Many Mainers have grown up with the coastline as a permanent fixture in everyday life. Whether it be the gentle shifting of a lobsterman’s boat while he strings bait into his traps or watching a seal sun himself atop the waves of the ocean, and the life she cares for is precious.

Since the mid-1990s, neonicotinoids have become all too prevalent in today’s agricultural practices. Now the most commonly used pesticides in the world, these seven chemicals have been leaking into our oceans and animals unbeknownst to many. Many farmers are unaware they purchased the poison, since it was applied to seeds long before they reach the fields.

Once the seed is no longer a seed, but a fully grown plant, only 5 percent of the chemical makes its home in the cells of the plant, researchers have found. The other 95 percent disperses into the wider environment, turning into a poison that kills everything from bees to birds to marine life.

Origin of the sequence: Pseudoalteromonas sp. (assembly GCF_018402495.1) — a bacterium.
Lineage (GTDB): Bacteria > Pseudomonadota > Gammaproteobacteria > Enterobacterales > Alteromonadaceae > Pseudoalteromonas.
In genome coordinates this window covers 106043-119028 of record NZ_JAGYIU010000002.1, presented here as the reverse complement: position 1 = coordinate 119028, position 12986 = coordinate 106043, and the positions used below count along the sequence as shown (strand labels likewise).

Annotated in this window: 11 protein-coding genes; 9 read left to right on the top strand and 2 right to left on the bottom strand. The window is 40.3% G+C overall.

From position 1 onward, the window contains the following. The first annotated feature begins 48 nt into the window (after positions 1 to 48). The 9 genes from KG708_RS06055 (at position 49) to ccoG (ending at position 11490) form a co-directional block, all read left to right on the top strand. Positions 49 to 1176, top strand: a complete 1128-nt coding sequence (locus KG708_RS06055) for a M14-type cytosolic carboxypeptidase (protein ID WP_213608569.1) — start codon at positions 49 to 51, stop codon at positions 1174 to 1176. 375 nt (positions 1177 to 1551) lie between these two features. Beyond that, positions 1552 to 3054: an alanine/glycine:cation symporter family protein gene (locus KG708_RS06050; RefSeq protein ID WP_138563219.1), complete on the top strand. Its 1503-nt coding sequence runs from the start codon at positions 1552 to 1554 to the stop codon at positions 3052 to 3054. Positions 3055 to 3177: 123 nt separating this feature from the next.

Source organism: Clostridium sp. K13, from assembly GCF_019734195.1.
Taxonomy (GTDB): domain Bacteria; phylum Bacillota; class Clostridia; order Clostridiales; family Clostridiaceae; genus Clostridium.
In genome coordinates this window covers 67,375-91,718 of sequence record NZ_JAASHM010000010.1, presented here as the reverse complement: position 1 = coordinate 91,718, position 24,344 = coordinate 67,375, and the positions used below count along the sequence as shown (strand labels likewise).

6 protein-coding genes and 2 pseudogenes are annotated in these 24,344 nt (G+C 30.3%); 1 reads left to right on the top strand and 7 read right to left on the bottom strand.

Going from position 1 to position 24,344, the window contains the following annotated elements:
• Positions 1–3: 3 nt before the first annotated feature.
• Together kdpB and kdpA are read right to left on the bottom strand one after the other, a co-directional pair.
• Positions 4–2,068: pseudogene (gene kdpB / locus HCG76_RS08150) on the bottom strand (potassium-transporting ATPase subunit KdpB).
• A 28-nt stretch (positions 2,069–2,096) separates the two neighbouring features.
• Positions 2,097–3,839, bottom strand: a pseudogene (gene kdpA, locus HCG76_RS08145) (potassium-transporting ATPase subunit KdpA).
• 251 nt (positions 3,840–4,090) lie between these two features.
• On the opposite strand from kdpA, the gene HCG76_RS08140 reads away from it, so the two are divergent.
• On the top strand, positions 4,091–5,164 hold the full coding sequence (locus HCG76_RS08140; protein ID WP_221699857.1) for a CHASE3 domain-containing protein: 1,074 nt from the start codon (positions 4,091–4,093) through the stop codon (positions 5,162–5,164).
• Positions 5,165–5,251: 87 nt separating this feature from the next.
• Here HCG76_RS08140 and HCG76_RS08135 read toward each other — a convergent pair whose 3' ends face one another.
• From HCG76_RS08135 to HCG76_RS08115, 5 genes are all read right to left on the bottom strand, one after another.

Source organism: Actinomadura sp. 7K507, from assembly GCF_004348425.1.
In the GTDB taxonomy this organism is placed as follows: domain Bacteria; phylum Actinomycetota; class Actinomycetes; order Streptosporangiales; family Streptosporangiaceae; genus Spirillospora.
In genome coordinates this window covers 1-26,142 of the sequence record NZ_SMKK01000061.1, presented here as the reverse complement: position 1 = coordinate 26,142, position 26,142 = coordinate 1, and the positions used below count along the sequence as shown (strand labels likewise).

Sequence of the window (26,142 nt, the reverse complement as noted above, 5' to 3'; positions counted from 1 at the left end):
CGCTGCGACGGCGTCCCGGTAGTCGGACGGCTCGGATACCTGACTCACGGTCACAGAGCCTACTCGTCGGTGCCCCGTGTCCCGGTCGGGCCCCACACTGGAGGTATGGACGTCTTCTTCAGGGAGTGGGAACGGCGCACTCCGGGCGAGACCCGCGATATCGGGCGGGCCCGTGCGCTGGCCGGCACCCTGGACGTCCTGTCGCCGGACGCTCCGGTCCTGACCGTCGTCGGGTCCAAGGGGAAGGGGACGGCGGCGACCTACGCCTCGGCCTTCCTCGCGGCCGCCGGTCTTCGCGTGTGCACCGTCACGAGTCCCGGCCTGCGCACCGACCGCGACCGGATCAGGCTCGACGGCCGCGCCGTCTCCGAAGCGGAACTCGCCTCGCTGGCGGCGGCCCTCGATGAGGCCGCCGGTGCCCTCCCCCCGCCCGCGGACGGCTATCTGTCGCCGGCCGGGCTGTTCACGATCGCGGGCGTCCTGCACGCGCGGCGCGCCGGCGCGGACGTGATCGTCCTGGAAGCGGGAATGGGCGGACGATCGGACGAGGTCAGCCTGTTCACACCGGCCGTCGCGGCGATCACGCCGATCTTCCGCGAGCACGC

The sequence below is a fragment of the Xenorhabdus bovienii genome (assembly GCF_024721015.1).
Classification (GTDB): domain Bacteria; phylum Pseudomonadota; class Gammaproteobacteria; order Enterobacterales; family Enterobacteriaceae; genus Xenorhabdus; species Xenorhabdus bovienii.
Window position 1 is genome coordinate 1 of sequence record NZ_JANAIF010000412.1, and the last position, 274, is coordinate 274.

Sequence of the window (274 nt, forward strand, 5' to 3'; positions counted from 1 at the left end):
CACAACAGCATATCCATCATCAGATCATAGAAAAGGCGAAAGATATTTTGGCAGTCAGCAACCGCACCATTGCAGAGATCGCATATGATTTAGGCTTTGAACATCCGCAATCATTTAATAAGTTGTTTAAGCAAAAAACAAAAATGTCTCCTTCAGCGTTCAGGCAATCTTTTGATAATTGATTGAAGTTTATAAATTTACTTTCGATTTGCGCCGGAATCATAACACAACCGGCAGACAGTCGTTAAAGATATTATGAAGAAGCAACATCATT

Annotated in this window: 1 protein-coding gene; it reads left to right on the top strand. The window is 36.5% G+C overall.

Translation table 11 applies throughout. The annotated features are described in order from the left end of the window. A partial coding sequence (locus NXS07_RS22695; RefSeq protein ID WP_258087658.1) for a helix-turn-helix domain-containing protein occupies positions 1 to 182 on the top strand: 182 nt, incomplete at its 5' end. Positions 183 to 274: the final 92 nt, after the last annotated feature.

This is not simply a matter to be written off as the ramblings of a left-wing liberal. This is a matter that stretches beyond politics and into the simple realms of survival. If these pesticides are allowed to continue devouring our beloved Maine wildlife, we will lose the bees, which pollinate a third of the food we eat, and the rest of our fragile ecosystem.

Elizabeth McAleney

Portland


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